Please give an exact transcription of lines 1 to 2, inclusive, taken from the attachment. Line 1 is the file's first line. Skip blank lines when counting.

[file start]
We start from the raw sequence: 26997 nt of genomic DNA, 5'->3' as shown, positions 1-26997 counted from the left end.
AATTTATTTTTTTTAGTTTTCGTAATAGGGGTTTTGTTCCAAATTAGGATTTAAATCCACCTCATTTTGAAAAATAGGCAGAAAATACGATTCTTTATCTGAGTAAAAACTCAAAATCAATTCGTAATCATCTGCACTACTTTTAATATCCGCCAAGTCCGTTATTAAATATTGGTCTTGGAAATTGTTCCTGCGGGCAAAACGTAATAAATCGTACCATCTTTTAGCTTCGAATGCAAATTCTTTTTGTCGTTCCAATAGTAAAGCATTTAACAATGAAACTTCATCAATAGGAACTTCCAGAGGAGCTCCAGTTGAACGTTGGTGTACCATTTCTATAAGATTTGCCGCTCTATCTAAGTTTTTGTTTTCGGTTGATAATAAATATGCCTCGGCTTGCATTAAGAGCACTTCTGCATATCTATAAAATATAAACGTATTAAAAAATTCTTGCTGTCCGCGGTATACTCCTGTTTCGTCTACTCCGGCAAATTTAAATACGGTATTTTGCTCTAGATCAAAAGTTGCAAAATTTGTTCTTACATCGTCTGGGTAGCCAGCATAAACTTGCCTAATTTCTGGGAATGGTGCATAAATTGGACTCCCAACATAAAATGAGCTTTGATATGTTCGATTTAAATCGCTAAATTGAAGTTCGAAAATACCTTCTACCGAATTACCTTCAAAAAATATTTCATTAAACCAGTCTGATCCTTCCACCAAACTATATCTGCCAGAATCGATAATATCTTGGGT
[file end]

We start from the raw sequence: 26997 nt of genomic DNA, 5'->3' as shown, positions 1-26997 counted from the left end.
AATTTATTTTTTTTAGTTTTCGTAATAGGGGTTTTGTTCCAAATTAGGATTTAAATCCACCTCATTTTGAAAAATAGGCAGAAAATACGATTCTTTATCTGAGTAAAAACTCAAAATCAATTCGTAATCATCTGCACTACTTTTAATATCCGCCAAGTCCGTTATTAAATATTGGTCTTGGAAATTGTTCCTGCGGGCAAAACGTAATAAATCGTACCATCTTTTAGCTTCGAATGCAAATTCTTTTTGTCGTTCCAATAGTAAAGCATTTAACAATGAAACTTCATCAATAGGAACTTCCAGAGGAGCTCCAGTTGAACGTTGGTGTACCATTTCTATAAGATTTGCCGCTCTATCTAAGTTTTTGTTTTCGGTTGATAATAAATATGCCTCGGCTTGCATTAAGAGCACTTCTGCATATCTATAAAATATAAACGTATTAAAAAATTCTTGCTGTCCGCGGTATACTCCTGTTTCGTCTACTCCGGCAAATTTAAATACGGTATTTTGCTCTAGATCAAAAGTTGCAAAATTTGTTCTTACATCGTCTGGGTAGCCAGCATAAACTTGCCTAATTTCTGGGAATGGTGCATAAATTGGACTCCCAACATAAAATGAGCTTTGATATGTTCGATTTAAATCGCTAAATTGAAGTTCGAAAATACCTTCTACCGAATTACCTTCAAAAAATATTTCATTAAACCAGTCTGATCCTTCCACCAAACTATATCTGCCAGAATCGATAATATCTTGGGT